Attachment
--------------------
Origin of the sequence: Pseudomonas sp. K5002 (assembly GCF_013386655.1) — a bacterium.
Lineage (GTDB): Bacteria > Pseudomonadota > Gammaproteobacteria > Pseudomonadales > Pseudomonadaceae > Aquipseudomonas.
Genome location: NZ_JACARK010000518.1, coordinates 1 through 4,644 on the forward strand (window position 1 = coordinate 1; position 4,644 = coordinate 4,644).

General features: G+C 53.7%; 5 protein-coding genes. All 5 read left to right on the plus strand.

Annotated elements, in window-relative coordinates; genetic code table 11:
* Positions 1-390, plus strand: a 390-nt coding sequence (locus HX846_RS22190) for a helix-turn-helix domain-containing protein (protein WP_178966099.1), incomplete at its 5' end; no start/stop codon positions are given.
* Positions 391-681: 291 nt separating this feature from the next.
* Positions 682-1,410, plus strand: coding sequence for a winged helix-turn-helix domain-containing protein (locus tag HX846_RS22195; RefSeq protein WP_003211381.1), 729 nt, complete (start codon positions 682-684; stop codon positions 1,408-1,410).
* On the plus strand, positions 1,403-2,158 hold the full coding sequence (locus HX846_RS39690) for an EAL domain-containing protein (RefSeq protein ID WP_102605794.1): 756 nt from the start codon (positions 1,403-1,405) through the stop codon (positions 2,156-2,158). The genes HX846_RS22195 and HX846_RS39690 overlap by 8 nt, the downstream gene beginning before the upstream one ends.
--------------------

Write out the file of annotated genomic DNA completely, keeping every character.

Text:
Origin of the sequence: Pseudomonas sp. K5002 (assembly GCF_013386655.1) — a bacterium.
Lineage (GTDB): Bacteria > Pseudomonadota > Gammaproteobacteria > Pseudomonadales > Pseudomonadaceae > Aquipseudomonas.
Genome location: NZ_JACARK010000518.1, coordinates 1 through 4,644 on the forward strand (window position 1 = coordinate 1; position 4,644 = coordinate 4,644).

General features: G+C 53.7%; 5 protein-coding genes. All 5 read left to right on the plus strand.

Annotated elements, in window-relative coordinates; genetic code table 11:
* Positions 1-390, plus strand: a 390-nt coding sequence (locus HX846_RS22190) for a helix-turn-helix domain-containing protein (protein WP_178966099.1), incomplete at its 5' end; no start/stop codon positions are given.
* Positions 391-681: 291 nt separating this feature from the next.
* Positions 682-1,410, plus strand: coding sequence for a winged helix-turn-helix domain-containing protein (locus tag HX846_RS22195; RefSeq protein WP_003211381.1), 729 nt, complete (start codon positions 682-684; stop codon positions 1,408-1,410).
* On the plus strand, positions 1,403-2,158 hold the full coding sequence (locus HX846_RS39690) for an EAL domain-containing protein (RefSeq protein ID WP_102605794.1): 756 nt from the start codon (positions 1,403-1,405) through the stop codon (positions 2,156-2,158). The genes HX846_RS22195 and HX846_RS39690 overlap by 8 nt, the downstream gene beginning before the upstream one ends.